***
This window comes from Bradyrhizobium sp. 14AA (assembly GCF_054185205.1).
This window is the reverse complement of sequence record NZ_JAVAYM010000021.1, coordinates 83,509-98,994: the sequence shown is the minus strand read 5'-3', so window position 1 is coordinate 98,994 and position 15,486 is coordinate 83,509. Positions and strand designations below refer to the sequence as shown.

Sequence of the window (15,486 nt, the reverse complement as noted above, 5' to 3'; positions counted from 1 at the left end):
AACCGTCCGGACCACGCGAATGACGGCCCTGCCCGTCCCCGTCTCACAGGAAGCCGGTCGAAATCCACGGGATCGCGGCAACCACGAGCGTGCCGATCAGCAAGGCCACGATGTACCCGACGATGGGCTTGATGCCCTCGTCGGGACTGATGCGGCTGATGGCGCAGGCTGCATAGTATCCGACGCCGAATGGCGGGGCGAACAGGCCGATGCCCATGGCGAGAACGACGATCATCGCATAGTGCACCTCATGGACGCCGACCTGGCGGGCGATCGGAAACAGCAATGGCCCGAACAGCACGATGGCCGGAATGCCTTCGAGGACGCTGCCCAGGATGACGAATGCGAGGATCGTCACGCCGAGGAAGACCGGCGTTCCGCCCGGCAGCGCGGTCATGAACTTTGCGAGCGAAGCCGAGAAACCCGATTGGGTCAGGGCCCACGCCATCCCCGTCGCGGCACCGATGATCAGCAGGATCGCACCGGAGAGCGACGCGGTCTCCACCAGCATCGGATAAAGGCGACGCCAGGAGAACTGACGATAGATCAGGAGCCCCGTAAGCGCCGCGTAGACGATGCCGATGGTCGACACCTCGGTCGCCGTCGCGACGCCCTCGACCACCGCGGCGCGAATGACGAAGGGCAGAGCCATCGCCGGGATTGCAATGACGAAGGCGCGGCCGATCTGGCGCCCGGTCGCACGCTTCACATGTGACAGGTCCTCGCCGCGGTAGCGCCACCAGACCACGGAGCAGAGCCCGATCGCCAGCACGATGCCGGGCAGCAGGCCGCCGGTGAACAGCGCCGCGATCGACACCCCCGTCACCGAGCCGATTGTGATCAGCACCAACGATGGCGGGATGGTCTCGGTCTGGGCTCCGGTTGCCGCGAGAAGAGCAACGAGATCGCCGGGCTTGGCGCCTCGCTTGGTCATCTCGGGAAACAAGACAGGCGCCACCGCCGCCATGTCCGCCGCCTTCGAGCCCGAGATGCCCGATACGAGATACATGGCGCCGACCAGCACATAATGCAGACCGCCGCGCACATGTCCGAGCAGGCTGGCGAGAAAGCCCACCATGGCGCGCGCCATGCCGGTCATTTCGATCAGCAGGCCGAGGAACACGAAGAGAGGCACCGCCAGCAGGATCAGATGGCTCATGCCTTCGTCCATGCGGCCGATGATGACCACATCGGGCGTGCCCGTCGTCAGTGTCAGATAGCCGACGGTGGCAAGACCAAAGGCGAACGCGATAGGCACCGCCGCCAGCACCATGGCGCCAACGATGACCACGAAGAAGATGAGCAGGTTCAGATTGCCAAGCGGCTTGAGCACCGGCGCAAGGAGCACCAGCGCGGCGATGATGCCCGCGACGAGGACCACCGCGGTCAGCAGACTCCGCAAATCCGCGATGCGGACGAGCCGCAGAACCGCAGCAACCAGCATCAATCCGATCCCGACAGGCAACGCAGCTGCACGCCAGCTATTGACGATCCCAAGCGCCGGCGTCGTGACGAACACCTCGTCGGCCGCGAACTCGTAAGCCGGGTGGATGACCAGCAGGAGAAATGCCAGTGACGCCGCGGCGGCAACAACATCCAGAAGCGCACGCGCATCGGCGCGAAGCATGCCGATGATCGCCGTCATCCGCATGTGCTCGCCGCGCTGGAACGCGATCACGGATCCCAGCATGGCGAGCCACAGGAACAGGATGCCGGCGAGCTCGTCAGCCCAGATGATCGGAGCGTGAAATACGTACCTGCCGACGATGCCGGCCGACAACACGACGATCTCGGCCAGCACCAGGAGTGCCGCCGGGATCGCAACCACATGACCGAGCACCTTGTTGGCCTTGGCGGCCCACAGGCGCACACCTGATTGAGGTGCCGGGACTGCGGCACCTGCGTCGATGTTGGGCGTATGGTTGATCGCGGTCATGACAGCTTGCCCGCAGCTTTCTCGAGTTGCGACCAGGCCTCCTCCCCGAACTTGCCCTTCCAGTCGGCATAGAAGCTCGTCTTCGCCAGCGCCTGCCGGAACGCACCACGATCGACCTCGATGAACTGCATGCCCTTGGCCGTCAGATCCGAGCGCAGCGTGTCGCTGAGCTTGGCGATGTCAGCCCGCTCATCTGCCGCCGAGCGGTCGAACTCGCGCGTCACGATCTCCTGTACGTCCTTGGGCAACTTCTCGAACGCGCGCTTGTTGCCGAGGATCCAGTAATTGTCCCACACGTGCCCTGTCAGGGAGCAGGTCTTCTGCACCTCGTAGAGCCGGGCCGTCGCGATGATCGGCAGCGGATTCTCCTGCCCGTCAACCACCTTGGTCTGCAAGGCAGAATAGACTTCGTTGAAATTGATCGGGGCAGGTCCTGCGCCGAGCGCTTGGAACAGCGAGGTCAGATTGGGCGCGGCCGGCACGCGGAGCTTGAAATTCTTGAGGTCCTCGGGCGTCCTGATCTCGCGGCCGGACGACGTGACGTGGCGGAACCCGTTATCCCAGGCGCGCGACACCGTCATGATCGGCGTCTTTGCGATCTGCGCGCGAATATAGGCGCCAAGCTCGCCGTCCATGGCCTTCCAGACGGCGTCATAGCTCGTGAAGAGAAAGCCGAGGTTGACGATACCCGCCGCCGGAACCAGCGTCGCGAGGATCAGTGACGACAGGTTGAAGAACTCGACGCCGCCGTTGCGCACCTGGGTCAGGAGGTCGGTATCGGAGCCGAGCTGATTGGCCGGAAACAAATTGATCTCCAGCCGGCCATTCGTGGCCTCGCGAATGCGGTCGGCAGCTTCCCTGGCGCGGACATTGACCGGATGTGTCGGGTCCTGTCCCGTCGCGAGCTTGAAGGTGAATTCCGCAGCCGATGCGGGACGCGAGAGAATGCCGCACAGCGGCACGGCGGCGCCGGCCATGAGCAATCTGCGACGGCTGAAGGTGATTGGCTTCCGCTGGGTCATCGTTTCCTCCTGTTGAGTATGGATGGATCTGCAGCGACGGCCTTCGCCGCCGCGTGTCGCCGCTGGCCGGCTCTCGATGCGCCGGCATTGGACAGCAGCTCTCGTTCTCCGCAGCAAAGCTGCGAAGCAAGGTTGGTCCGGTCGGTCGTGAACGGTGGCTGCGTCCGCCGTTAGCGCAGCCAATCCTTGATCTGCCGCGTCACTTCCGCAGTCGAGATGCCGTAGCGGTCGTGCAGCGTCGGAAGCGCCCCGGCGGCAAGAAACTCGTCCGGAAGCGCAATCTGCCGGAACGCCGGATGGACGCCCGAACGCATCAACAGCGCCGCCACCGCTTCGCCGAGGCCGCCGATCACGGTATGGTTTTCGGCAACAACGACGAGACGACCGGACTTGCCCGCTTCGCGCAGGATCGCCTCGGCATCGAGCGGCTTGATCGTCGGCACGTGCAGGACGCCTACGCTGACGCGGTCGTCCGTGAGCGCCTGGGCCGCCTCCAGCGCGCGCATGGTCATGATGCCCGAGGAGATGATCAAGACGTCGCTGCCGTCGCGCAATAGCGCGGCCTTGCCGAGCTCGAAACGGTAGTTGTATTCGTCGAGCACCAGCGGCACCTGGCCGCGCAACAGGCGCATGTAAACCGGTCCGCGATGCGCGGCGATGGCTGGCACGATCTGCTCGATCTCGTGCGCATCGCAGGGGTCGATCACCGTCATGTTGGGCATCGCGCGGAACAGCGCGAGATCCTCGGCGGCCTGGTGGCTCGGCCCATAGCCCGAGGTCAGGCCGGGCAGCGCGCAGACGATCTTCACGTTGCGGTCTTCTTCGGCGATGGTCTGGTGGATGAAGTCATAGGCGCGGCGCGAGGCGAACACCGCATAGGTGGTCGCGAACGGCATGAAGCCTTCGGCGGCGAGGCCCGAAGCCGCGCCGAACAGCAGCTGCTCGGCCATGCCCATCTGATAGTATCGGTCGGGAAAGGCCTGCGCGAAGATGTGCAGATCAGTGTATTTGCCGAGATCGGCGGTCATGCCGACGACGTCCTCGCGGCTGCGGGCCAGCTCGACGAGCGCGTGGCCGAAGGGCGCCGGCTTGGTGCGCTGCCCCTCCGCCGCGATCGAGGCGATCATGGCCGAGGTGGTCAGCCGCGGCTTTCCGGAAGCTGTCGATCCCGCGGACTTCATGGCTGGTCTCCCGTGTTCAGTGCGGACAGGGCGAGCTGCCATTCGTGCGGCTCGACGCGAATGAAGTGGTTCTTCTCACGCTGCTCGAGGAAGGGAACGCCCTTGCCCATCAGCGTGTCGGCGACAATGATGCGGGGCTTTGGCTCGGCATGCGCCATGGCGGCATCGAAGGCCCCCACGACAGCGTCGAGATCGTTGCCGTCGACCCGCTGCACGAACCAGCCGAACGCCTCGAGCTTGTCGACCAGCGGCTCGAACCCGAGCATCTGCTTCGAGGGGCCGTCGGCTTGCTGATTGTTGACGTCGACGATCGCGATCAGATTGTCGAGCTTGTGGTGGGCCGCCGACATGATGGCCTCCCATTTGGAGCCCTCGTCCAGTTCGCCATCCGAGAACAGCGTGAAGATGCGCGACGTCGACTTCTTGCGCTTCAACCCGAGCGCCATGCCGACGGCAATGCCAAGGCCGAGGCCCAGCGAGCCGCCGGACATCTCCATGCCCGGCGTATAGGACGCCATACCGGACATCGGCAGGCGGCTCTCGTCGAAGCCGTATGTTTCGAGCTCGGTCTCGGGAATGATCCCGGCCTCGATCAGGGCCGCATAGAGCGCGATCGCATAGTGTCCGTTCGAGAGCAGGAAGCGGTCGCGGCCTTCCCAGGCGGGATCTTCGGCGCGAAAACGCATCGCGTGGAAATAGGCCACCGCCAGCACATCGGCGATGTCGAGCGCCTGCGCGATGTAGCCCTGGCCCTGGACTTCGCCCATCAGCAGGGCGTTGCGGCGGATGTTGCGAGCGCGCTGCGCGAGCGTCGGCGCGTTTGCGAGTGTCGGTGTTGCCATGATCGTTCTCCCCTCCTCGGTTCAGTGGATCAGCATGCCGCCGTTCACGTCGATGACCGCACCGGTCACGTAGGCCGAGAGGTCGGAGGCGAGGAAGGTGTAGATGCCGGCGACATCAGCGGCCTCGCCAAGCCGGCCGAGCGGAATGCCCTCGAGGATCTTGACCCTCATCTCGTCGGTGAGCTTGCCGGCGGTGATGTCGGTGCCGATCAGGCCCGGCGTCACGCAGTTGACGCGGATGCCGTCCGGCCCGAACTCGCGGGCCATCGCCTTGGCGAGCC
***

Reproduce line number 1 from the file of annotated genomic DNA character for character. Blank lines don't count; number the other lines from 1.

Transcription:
This window comes from Bradyrhizobium sp. 14AA (assembly GCF_054185205.1).